The pub was scheduled for demolition in the early 1990s but saved with a Grade II-listing in 1991.

A rare survivor from an earlier time among the street’s more modern buildings, it is now part of the Shepherd Neame chain and it’s during renovations held after this purchase that burials were uncovered (the remains were moved into the British Museum). This has apparently led to rumours that the pub is haunted.

For more, see www.hoopandgrapes.co.uk.

Sorry for the confusion – We’ve corrected references to grapes in the second paragraph (and amended our comments on the current sign). And we’ve also clarified comments that the pub was used for Fleet Marriages given the timing discrepancy.

10 London buildings that were relocated…1. Marble Arch…

It’s well known that John Rennie’s London Bridge was purchased from the City of London by American entrepreneur Robert P McCulloch and in 1967 relocated to Lake Havasu City in Arizona. But what other London buildings have been relocated from their original site, either to elsewhere in the city or further afield?

First up is Marble Arch, originally built as a grand entrance to Buckingham Palace. Designed by John Nash, the arch was constructed from 1827 and completed in 1833 (there was a break in construction as Nash was replaced by Edward Blore) on the east side of Buckingham Palace for a cost of some £10,000.

Inspired by the Arch of Constantine in Rome (and, it has to be said, some envy over the Arc de Triomphe du Carrousel in Paris, built to commemorate Napoleon’s military victories), the 45 foot high structure is clad in white Carrara marble and decorated with sculptural reliefs by Sir Richard Westmacott and Edward Hodges Baily.

An equestrian statue of King George IV was designed for the top by Francis Leggatt Chantrey but it was never put there (instead, it ended up in Trafalgar Square). The bronze gates which bear the lion of England, cypher of King George IV and image of St George and the Dragon – were designed by Samuel Parker.

The arch, said to be on the initiative of Nash’s former pupil, Decimus Burton, was dismantled and rebuilt, apparently by Thomas Cubitt, in its present location on the north-east corner of Hyde Park, close to Speaker’s Corner, in 1851.

There’s a popular story that the arch was relocated after it was found to be too narrow for the wide new coaches – this seems highly unlikely as the Gold State Coach passed under it during Queen Elizabeth II’s coronation in 1952. Actually, it was moved to create room for Buckingham Palace’s new east facade (meaning the palace’s famous balcony, where the Royal Family gather to wave, now stands where the arch once did).

Whatever the reasons, it replaced Cumberland Gate as the new ornamental entrance to Hyde Park, complementing the arch Decimus Burton had designed for Hyde Park Corner in the park’s south-east.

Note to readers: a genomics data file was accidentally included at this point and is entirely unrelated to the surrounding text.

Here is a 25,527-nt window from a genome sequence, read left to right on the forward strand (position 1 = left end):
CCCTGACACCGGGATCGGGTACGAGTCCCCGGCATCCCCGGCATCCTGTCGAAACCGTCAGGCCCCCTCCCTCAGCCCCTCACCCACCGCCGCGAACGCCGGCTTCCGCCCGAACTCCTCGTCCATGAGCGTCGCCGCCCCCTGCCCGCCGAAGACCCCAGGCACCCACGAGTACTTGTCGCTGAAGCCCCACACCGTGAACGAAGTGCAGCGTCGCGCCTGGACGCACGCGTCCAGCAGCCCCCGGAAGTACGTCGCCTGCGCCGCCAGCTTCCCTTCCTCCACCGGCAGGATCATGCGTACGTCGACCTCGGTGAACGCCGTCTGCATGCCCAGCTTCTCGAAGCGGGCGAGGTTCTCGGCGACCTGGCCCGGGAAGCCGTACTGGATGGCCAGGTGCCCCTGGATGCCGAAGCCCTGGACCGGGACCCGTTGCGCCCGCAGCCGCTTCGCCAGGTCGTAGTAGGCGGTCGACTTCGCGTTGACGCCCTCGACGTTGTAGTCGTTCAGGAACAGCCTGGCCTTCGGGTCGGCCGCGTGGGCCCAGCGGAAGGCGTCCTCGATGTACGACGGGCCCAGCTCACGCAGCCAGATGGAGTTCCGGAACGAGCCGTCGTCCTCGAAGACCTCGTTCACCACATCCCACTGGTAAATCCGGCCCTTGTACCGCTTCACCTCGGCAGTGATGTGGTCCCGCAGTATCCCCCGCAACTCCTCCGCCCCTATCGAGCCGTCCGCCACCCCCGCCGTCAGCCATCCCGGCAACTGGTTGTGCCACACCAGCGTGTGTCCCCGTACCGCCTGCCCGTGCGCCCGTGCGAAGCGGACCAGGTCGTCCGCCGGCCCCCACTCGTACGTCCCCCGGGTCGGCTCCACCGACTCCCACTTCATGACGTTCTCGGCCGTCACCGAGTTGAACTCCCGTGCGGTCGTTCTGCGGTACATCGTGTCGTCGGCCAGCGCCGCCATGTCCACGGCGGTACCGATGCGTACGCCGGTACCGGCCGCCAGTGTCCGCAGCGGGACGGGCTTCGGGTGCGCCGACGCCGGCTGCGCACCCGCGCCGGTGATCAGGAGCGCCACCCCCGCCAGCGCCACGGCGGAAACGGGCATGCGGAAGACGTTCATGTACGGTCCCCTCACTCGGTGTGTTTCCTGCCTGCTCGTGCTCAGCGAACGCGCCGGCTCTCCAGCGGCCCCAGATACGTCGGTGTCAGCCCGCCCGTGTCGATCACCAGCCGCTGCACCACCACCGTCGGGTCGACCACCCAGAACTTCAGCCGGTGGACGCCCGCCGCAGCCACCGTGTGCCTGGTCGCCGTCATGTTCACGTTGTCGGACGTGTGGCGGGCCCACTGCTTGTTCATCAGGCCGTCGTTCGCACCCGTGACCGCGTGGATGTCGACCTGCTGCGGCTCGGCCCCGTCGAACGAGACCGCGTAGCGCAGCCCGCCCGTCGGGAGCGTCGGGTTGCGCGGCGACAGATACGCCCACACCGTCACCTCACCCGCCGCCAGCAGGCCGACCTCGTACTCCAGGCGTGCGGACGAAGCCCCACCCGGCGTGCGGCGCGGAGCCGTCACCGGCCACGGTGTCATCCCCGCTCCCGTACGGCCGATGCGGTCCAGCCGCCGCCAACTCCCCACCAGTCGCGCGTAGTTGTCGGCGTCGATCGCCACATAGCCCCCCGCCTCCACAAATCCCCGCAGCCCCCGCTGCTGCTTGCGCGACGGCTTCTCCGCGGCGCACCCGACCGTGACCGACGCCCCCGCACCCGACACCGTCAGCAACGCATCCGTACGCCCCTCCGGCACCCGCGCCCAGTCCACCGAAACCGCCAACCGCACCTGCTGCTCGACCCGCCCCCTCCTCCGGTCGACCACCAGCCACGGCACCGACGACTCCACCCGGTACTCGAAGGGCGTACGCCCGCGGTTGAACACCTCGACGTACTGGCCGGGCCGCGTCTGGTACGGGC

Subsequent roadworks left the arch in its current position on a traffic island. It stands close to where the notorious gallows known as the “Tyburn Tree” once stood.

The rebuilt, now Grade I-listed, arch contains three small rooms which, until the middle of the 20th century, housed what has been described as “one of the smallest police stations in the world”. Only senior members of the Royal family and the King’s Troop Royal Horse Artillery are permitted to pass through the central gates.

PICTURES: Top – Marble Arch in its current location and; Middle – and an 1837 engraving showing the arch outside Buckingham Palace.

This Week in London – Princess Beatrice’s bouquet; Technicolour Dickens; and, the Royal Parks’ ‘Summer of Kindness’…

Princess Beatrice, who married Edoardo Mapelli Mozzi in a private ceremony in The Royal Chapel of All Saints at Windsor’s Royal Lodge last week, has sent the bouquet she carried during the wedding to rest on the Grave of the Unknown Warrior in Westminster Abbey. The tradition of royal brides sending their bouquets to rest on the grave was started by Queen Elizabeth, the Queen Mother, when she lay her bridal bouquet on the grave in memory of her brother Fergus who was killed in 1915 at the Battle of Loos during World War I. Brides including Queen Elizabeth II, the Duchess of Cambridge and Princess Beatrice’s sister, Princess Eugenie, have since continued the tradition. The grave commemorates the fallen of World War I and all those who have since died in international conflicts.

The Charles Dickens Museum in Bloomsbury reopens on Saturday, 25th July, with a new exhibition marking the 150th anniversary of the author’s death. Technicolour Dickens: The Living Image of Charles Dickens explores the power of the writer’s image and features paintings by the likes of William Powell Frith, Victorian-era photographs, ink drawings by “Automatons”, and letters from Dickens in which he explains what he really thought of sitting for portraits. The museum has also commissioned artist and photographer Oliver Clyde to create eight colourised portraits based on images taken from its collection. For more see www.dickensmuseum.com. Other reopenings this coming week include the Horniman Museum (Thursday, 30th July).

The Royal Parks are launching a ‘Summer of Kindness’ campaign to keep the parks clean after unprecedented levels of rubbish were left in the parks during the coronavirus lockdown. The Royal Parks, which played a key role in the physical and mental wellbeing of many people during the lockdown, report that some 258.4 tonnes of rubbish – the equivalent in weight of 20 new London buses or 74 elephants – were collected from London’s eight Royal Parks in June alone with staff having to spend more than 11,000 hours to clear up. And, with groups now able to gather, the littering has continued, prompting The Royal Parks to call for visitors to care for the parks by binning litter or taking it home. So, please, #BeKindToYourParks.